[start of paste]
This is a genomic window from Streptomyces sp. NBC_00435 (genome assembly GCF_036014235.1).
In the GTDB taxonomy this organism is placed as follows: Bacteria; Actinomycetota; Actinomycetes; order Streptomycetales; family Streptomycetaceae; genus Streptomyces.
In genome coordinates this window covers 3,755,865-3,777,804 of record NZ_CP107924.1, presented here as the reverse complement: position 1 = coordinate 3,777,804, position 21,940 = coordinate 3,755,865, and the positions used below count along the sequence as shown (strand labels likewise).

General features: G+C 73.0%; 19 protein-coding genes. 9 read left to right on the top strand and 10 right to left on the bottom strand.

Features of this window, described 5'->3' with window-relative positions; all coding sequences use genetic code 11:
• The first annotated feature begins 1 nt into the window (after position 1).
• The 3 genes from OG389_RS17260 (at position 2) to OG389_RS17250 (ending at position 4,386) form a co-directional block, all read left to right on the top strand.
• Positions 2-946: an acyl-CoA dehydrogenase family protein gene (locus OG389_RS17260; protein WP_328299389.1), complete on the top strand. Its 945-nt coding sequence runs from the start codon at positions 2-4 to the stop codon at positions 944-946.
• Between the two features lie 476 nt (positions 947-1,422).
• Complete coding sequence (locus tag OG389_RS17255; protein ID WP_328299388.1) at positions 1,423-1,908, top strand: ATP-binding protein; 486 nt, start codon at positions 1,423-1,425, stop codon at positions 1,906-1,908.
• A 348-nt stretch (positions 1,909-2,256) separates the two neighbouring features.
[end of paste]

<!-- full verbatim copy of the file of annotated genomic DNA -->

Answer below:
This is a genomic window from Streptomyces sp. NBC_00435 (genome assembly GCF_036014235.1).
In the GTDB taxonomy this organism is placed as follows: Bacteria; Actinomycetota; Actinomycetes; order Streptomycetales; family Streptomycetaceae; genus Streptomyces.
In genome coordinates this window covers 3,755,865-3,777,804 of record NZ_CP107924.1, presented here as the reverse complement: position 1 = coordinate 3,777,804, position 21,940 = coordinate 3,755,865, and the positions used below count along the sequence as shown (strand labels likewise).

General features: G+C 73.0%; 19 protein-coding genes. 9 read left to right on the top strand and 10 right to left on the bottom strand.

Features of this window, described 5'->3' with window-relative positions; all coding sequences use genetic code 11:
• The first annotated feature begins 1 nt into the window (after position 1).
• The 3 genes from OG389_RS17260 (at position 2) to OG389_RS17250 (ending at position 4,386) form a co-directional block, all read left to right on the top strand.
• Positions 2-946: an acyl-CoA dehydrogenase family protein gene (locus OG389_RS17260; protein WP_328299389.1), complete on the top strand. Its 945-nt coding sequence runs from the start codon at positions 2-4 to the stop codon at positions 944-946.
• Between the two features lie 476 nt (positions 947-1,422).
• Complete coding sequence (locus tag OG389_RS17255; protein ID WP_328299388.1) at positions 1,423-1,908, top strand: ATP-binding protein; 486 nt, start codon at positions 1,423-1,425, stop codon at positions 1,906-1,908.
• A 348-nt stretch (positions 1,909-2,256) separates the two neighbouring features.